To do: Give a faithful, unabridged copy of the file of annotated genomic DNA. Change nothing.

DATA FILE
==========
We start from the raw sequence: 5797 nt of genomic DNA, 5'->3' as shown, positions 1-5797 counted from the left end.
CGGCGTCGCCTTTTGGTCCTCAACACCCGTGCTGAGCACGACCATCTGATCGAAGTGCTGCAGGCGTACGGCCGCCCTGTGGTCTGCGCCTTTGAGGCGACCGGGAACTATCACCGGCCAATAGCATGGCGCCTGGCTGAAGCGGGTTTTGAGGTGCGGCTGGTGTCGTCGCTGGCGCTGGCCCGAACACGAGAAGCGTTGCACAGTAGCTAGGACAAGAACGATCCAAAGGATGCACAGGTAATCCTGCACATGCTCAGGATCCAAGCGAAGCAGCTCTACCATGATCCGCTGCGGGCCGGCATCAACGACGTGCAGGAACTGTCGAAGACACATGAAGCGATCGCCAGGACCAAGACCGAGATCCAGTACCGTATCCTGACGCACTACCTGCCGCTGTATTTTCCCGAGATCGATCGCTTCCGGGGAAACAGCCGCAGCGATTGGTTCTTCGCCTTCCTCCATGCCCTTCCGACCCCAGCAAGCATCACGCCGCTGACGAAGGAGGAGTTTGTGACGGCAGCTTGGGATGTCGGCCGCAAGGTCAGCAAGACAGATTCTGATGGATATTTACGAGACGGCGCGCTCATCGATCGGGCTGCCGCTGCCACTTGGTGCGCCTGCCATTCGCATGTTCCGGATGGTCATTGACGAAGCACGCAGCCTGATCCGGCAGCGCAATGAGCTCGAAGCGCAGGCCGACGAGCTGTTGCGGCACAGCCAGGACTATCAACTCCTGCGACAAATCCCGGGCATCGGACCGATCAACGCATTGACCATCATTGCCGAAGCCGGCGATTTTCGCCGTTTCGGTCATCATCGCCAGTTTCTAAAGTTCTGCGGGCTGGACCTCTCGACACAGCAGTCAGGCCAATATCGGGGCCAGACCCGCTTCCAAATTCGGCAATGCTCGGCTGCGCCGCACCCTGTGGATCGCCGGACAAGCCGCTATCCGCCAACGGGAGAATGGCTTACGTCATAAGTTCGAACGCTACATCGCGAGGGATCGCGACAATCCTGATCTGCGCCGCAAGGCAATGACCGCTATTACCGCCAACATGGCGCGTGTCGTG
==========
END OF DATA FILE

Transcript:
We start from the raw sequence: 5797 nt of genomic DNA, 5'->3' as shown, positions 1-5797 counted from the left end.
CGGCGTCGCCTTTTGGTCCTCAACACCCGTGCTGAGCACGACCATCTGATCGAAGTGCTGCAGGCGTACGGCCGCCCTGTGGTCTGCGCCTTTGAGGCGACCGGGAACTATCACCGGCCAATAGCATGGCGCCTGGCTGAAGCGGGTTTTGAGGTGCGGCTGGTGTCGTCGCTGGCGCTGGCCCGAACACGAGAAGCGTTGCACAGTAGCTAGGACAAGAACGATCCAAAGGATGCACAGGTAATCCTGCACATGCTCAGGATCCAAGCGAAGCAGCTCTACCATGATCCGCTGCGGGCCGGCATCAACGACGTGCAGGAACTGTCGAAGACACATGAAGCGATCGCCAGGACCAAGACCGAGATCCAGTACCGTATCCTGACGCACTACCTGCCGCTGTATTTTCCCGAGATCGATCGCTTCCGGGGAAACAGCCGCAGCGATTGGTTCTTCGCCTTCCTCCATGCCCTTCCGACCCCAGCAAGCATCACGCCGCTGACGAAGGAGGAGTTTGTGACGGCAGCTTGGGATGTCGGCCGCAAGGTCAGCAAGACAGATTCTGATGGATATTTACGAGACGGCGCGCTCATCGATCGGGCTGCCGCTGCCACTTGGTGCGCCTGCCATTCGCATGTTCCGGATGGTCATTGACGAAGCACGCAGCCTGATCCGGCAGCGCAATGAGCTCGAAGCGCAGGCCGACGAGCTGTTGCGGCACAGCCAGGACTATCAACTCCTGCGACAAATCCCGGGCATCGGACCGATCAACGCATTGACCATCATTGCCGAAGCCGGCGATTTTCGCCGTTTCGGTCATCATCGCCAGTTTCTAAAGTTCTGCGGGCTGGACCTCTCGACACAGCAGTCAGGCCAATATCGGGGCCAGACCCGCTTCCAAATTCGGCAATGCTCGGCTGCGCCGCACCCTGTGGATCGCCGGACAAGCCGCTATCCGCCAACGGGAGAATGGCTTACGTCATAAGTTCGAACGCTACATCGCGAGGGATCGCGACAATCCTGATCTGCGCCGCAAGGCAATGACCGCTATTACCGCCAACATGGCGCGTGTCGTG